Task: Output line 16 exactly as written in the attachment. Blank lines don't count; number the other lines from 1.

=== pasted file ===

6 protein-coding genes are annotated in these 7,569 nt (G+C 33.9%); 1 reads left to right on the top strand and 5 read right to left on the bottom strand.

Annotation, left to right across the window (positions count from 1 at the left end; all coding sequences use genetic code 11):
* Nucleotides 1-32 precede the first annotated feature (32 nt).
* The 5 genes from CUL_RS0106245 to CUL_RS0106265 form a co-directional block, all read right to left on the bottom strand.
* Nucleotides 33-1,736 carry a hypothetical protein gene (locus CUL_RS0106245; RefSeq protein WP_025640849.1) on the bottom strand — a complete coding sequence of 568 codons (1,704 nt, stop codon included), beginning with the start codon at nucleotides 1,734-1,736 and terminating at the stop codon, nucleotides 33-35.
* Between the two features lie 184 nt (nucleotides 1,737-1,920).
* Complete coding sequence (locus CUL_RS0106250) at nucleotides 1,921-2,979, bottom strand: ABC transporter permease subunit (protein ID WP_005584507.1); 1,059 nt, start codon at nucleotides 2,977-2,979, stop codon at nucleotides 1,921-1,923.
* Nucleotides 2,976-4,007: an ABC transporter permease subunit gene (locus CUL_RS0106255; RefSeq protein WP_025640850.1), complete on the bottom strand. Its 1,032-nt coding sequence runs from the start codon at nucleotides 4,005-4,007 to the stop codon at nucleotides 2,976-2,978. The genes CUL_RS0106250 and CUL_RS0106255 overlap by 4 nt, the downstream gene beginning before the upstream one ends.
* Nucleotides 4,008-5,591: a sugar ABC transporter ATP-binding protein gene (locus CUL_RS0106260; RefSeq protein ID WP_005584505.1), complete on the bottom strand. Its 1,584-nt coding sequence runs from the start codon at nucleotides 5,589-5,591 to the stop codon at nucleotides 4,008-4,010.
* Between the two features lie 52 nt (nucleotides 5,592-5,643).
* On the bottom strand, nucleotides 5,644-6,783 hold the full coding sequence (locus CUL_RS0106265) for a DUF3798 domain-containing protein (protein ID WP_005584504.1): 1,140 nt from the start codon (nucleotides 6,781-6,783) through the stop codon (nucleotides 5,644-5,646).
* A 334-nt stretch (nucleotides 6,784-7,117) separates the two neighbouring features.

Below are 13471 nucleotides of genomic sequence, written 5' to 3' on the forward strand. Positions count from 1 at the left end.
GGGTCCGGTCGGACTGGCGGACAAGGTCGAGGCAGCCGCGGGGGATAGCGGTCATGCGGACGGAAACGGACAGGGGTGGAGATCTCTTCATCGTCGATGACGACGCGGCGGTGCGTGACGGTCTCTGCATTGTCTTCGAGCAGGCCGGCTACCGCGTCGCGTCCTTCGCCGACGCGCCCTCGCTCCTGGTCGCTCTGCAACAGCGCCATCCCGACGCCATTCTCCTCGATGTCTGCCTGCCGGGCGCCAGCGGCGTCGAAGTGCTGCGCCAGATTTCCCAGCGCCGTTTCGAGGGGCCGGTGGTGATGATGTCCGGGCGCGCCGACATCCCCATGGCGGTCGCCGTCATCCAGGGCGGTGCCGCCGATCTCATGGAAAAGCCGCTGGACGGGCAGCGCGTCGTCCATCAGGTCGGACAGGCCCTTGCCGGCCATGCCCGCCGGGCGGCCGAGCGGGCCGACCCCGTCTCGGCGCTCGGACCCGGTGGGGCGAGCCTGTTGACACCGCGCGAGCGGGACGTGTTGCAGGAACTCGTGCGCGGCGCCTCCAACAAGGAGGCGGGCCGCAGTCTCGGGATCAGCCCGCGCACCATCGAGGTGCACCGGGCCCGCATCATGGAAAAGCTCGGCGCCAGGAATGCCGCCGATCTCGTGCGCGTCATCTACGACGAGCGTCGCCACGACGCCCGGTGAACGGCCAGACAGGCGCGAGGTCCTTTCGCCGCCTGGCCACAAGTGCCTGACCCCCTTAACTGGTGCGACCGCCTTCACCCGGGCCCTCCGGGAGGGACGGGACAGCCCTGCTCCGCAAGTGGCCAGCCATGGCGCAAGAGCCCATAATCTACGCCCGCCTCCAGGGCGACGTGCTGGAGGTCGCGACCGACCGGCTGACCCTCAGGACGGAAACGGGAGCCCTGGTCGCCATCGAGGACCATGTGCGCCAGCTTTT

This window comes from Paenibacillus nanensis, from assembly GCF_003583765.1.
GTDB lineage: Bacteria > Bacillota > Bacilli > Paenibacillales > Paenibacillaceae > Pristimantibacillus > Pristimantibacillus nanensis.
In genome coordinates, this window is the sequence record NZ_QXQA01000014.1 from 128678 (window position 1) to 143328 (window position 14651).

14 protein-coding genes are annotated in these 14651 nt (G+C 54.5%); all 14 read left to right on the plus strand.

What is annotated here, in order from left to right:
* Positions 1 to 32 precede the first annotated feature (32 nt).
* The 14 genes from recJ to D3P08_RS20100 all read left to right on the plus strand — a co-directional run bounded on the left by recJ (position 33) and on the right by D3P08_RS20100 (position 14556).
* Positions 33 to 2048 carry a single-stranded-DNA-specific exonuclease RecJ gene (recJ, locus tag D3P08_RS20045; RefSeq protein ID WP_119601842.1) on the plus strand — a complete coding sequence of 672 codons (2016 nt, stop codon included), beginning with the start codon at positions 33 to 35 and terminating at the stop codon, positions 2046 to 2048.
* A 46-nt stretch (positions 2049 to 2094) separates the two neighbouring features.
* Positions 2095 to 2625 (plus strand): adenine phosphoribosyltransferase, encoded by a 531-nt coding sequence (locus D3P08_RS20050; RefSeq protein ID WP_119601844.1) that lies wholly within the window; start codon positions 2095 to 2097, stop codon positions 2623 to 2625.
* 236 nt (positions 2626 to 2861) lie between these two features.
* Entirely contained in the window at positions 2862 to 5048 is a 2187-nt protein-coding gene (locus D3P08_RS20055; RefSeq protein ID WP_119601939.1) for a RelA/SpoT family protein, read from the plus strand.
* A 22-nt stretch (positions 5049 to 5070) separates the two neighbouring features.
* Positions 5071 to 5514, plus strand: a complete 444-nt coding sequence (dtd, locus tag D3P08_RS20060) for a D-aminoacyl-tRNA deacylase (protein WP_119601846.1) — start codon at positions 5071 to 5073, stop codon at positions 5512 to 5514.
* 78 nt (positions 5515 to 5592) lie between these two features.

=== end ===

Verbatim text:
GTDB lineage: Bacteria > Bacillota > Bacilli > Paenibacillales > Paenibacillaceae > Pristimantibacillus > Pristimantibacillus nanensis.